New Law = New Trouble for the falsely accused

A new Massachusetts law passed unanimously by the state legislature and signed by the Governor today is said to “close the loophole” of 209A restraining orders.  Until now, the infamous 209A Abuse Prevention Order could have been obtained only against persons falling into certain categories of relationships, like relatives, members of household, persons who are or were dating, etc.  Also, a certain pattern of “abuse” had to be demonstrated for the restraining order to be granted, namely: actual or attempted physical abuse, forced sexual relations, or fear of imminent serious physical harm.

This Blog and others like it have demonstrated in our discussions over the years the various avenues for potential abuse of the system, and how 209A Restraining Orders obtained upon false or unsupported allegations have been misused to create substantial problems for Defendants — everything from losing their homes, their belongings, their children, to being incarcerated.

The new law, closing the so-called loophole, EXPANDS the reach of restraining orders in Massachusetts substantially.  First and foremost, the relationship limitation is lifted.  Under the new law, it does not matter how the parties are related or even that they know each other.  It will now be possible to get a restraining order against a neighbor, store clerk, taxi driver, mailman, you name it.  Second, the new orders greatly expand the actions upon which the order may be granted.  As if “fear of imminent serious physical harm” under the old law wasn’t vague enough, the new law allows anyone who “suffers from harassment” to obtain the restraining orders.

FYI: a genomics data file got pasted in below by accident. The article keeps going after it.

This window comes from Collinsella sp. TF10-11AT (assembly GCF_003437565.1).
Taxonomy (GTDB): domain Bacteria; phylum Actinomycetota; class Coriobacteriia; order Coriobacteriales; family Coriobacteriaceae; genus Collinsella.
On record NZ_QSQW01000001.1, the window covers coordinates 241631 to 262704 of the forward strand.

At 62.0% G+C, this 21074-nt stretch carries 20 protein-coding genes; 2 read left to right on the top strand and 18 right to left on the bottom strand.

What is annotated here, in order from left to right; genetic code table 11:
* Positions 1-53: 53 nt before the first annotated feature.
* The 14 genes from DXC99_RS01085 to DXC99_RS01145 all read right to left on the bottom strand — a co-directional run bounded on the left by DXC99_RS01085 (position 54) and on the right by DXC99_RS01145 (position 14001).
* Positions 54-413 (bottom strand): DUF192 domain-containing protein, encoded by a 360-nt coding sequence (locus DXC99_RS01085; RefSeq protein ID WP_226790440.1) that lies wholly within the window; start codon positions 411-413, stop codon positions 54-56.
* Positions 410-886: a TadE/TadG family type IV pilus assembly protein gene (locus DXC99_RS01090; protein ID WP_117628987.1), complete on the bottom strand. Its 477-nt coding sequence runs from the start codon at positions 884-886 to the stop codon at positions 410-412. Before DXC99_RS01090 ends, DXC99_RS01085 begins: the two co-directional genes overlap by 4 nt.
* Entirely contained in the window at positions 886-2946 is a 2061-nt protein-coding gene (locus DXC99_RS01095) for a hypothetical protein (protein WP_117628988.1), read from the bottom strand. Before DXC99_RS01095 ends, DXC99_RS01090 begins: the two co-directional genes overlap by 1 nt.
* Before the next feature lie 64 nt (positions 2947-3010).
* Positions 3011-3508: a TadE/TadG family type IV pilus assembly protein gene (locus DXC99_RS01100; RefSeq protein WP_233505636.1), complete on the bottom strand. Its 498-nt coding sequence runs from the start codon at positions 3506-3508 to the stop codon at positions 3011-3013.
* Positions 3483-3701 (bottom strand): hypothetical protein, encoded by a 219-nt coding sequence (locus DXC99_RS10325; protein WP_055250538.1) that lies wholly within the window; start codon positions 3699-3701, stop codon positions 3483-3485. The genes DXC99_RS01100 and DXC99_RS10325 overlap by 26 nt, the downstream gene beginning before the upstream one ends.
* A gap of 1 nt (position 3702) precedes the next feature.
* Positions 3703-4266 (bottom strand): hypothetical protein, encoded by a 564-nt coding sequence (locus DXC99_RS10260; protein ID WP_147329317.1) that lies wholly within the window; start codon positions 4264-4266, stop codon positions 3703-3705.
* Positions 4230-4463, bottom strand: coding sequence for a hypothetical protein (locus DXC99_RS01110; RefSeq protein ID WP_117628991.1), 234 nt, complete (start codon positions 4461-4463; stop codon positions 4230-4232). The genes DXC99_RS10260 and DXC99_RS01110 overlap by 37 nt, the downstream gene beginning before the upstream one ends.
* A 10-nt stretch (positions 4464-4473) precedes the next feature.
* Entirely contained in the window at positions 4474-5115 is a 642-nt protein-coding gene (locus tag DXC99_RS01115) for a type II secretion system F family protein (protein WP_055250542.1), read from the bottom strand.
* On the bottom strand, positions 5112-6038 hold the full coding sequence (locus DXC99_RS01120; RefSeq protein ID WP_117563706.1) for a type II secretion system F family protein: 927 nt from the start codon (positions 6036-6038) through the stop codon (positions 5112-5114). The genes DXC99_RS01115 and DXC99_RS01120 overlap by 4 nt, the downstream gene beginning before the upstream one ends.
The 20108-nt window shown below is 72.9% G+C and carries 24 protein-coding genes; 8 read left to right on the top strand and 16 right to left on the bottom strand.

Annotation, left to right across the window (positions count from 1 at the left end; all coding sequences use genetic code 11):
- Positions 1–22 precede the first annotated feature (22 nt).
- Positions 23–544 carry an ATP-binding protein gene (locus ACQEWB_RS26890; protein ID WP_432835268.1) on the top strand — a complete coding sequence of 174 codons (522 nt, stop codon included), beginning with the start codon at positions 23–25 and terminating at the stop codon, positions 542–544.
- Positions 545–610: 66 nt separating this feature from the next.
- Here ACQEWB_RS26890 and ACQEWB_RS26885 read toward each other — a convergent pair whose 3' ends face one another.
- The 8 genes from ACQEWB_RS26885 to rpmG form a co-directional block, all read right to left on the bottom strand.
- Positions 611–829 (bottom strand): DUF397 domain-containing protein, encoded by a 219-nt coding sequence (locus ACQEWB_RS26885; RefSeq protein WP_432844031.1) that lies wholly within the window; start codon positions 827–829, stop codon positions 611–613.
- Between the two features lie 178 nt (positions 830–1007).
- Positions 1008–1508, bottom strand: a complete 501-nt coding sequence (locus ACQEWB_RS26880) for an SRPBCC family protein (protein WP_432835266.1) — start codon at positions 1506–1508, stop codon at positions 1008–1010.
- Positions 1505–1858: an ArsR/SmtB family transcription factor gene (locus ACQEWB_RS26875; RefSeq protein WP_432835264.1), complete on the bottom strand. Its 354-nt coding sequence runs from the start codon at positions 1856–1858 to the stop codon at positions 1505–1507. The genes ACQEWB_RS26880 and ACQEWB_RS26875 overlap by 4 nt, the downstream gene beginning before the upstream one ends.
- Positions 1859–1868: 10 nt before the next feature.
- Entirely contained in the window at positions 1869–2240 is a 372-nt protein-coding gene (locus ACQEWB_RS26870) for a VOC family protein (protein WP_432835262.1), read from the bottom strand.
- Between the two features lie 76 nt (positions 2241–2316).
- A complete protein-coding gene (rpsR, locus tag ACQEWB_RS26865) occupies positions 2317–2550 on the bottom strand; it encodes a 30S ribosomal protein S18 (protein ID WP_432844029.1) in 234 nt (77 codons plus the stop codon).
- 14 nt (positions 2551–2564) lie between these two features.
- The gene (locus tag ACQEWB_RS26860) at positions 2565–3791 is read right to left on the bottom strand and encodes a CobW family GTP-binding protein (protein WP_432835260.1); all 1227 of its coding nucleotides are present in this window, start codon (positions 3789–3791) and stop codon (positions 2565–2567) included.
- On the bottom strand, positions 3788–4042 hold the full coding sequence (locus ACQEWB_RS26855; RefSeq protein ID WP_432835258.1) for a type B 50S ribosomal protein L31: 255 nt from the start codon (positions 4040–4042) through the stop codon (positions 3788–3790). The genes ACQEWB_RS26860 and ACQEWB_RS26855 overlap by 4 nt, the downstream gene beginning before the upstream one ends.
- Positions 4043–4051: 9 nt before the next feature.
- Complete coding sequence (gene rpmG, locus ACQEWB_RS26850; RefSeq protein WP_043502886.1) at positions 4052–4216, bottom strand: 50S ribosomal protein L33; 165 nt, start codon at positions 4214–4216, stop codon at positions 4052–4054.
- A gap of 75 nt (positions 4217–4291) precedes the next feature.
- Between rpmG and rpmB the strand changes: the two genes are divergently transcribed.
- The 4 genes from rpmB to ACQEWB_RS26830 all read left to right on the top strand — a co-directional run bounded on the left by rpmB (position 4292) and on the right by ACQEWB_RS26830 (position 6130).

In turn, harassment is defined as “3 or more acts of willful and malicious conduct aimed at a specific person committed with the intent to cause fear, intimidation, abuse or damage to property and that does in fact cause fear, intimidation, abuse or damage to property.”  The definition of abuse in essence carries over from the old law: actual physical harm, attempted physical harm, or placing someone in fear of imminent serious physical harm.  As evident, in addition to acts of actual abuse, ANY three instances of ANY conduct that cause fear or intimidation will now meet the standard of the new law.  Unwanted sex acts, sex crimes, and acts of stalking are specifically listed as automatically qualifying acts requiring only a single instance.

The new law, which will be called Chapter 258E, is not meant to replace Chapter 209A.  It is meant to offer a separate and additional avenue of protection (or attack, depending on which side you are on).  The procedure of the 258E Orders is written to mimic the 209A procedure almost exactly: there are still the two stages of the hearing with a notice to the Defendant in the interim, the order has various degrees of intensity (no abuse, no contact, stay away, etc), the first extension of the order cannot exceed one year, but later a permanent order may be entered, the criminal punishment for a violation of the new orders is exactly the same as for a violation of a 209A order — up to 2.5 years in jail and/or a $5,000 fine, and the new orders will still end up in the State Domestic Violence Registry with ongoing uncertainty about exactly who is allowed to look at it.  It does not appear, however, that surrender of firearms to the police can be ordered under the new law.

The 258E Orders (I don’t actually know if that’s how they will come to be known) are civil proceedings, however violations of the orders are serious crimes.  This is a huge step up from the previous “equitable restraining orders” offered in the Superior Court, which, until now, were the only remedy available against a non-relative or against someone who is not a dating partner.  Those equitable orders were difficult to obtain, hard to navigate without attorneys, little or no assistance was available, and a violation of those orders merely resulted in a civil contempt of court, which rarely if ever meant jail time.

That was then.  258E is now.

As the new law takes effect and courts are able to flush out and streamline the procedures associated with issuing and litigating these orders, I will be able to offer a better front-line perspective that is more than mere theory.  Unfortunately, some day in the near future in some court in this Commonwealth someone will learn the hard way that even three text messages saying “boo” might just be enough to land someone in jail under the new law.  Now, we wait.